From: Robin Faichney (firstname.lastname@example.org)
Date: Wed 12 Oct 2005 - 07:14:40 GMT
Tuesday, October 11, 2005, 1:32:53 PM, Derek wrote:
> At 23:41 02/10/2005, Dace wrote:
>> Elsasser wondered if our everyday experience of memory
>>involves action at a distance over time. To explain ontogenesis, we need
>>only posit that newly developing organisms are influenced, via bodily
>>memory, by past, similar organisms, primarily those belonging to the same
> I've read this several times, and really tried to see if I can
> somehow make sense of it, but the only conclusion I can come to is
> that we must have fundamentally different views on what constitutes
> "an explanation". If you really believe in the above, then it seems
> to me that you believe in magic. Given that I'm sure you would say
> you don't, then it must be a linguistic confusion over the meaning of
> the word "explain".
> How can you possibly take a term out of psychology, and then propose
> that it can explain embryology, and furthermore by a mechanism that
> acts at a distance over both space and time? Was Elsasser really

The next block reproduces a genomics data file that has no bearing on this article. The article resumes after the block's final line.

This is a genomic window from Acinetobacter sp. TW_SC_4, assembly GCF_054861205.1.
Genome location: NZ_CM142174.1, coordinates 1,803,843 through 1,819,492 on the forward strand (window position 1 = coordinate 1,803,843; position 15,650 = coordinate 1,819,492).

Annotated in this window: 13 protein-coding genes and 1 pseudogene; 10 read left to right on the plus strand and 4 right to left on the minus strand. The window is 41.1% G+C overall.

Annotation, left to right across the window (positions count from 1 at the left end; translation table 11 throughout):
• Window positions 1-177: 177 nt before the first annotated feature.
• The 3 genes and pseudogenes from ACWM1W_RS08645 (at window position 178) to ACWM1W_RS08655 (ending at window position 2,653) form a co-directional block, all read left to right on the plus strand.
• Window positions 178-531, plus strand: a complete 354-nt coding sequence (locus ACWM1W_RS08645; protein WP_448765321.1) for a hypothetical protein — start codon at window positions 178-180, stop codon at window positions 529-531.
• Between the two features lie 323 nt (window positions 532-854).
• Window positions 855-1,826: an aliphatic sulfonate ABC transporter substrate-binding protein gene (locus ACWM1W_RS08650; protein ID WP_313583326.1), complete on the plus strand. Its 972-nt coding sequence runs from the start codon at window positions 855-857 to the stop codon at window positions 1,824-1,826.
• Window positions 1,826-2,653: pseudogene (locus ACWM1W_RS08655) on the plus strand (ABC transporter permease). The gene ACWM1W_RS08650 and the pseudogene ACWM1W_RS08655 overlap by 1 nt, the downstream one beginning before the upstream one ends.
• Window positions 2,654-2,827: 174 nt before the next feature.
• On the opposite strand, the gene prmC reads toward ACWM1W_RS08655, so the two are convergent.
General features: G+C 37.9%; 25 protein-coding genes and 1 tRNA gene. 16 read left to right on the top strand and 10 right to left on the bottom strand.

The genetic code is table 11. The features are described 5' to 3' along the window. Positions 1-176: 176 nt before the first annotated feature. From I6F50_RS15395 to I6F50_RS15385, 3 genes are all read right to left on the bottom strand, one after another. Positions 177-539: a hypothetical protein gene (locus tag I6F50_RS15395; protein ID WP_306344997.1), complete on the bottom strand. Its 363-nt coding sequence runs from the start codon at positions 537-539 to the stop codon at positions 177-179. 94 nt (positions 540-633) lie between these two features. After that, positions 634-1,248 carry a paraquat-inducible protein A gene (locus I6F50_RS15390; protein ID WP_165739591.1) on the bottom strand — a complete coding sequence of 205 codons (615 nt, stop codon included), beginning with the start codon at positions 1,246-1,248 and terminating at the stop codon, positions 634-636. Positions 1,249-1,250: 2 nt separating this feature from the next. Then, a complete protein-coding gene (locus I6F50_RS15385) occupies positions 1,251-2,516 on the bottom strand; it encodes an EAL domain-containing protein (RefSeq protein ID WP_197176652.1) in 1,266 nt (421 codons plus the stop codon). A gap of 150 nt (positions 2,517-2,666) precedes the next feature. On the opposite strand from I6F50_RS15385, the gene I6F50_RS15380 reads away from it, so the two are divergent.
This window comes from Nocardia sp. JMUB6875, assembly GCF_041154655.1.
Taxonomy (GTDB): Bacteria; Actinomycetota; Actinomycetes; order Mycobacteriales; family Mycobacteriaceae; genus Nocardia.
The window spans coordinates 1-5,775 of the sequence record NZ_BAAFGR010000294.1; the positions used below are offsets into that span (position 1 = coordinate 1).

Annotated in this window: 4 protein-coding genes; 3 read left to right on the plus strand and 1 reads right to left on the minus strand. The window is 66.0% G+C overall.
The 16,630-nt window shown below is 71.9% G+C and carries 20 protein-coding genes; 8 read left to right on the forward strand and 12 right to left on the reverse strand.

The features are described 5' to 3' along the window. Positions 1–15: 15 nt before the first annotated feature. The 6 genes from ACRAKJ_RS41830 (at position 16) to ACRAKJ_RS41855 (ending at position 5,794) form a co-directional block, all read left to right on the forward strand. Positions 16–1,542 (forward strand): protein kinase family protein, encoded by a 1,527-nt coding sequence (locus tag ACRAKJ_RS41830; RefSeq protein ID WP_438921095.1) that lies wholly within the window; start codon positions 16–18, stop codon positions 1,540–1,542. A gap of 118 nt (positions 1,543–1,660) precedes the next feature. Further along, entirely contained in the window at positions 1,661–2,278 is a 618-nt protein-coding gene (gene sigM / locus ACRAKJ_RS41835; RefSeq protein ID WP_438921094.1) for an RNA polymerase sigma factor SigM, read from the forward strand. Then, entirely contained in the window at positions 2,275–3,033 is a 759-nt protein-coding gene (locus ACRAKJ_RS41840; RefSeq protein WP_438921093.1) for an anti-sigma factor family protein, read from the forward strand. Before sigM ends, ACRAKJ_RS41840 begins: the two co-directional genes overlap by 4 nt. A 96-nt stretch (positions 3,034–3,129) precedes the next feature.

> proposing that the embryo of, say, a dinosaur developing in the late
> Jurassic is currently, as we speak, exerting some
> space-time-independent effect on a vertebrate embryo developing right
> this moment?
> You see, when I set that against standard developmental biology, I
> just can't grasp why a sane reasonable person would choose such a belief.
Indeed. "Action at a distance" is a profoundly unscientific concept.
Like "intelligent design" it's an attempt to dignify ignorance and
make it permanent. Can't see how a particular cellular mechanism could
have evolved? Then it obviously must have been designed! Can't find a
link in a supposed causal chain? Well, it must be action at a
distance! Both appeal to "common sense", both are sheer nonsense.
-- Best regards, Robin mailto:email@example.com =============================================================== This was distributed via the memetics list associated with the Journal of Memetics - Evolutionary Models of Information Transmission For information about the journal and the list (e.g. unsubscribing) see: http://www.cpm.mmu.ac.uk/jom-emit
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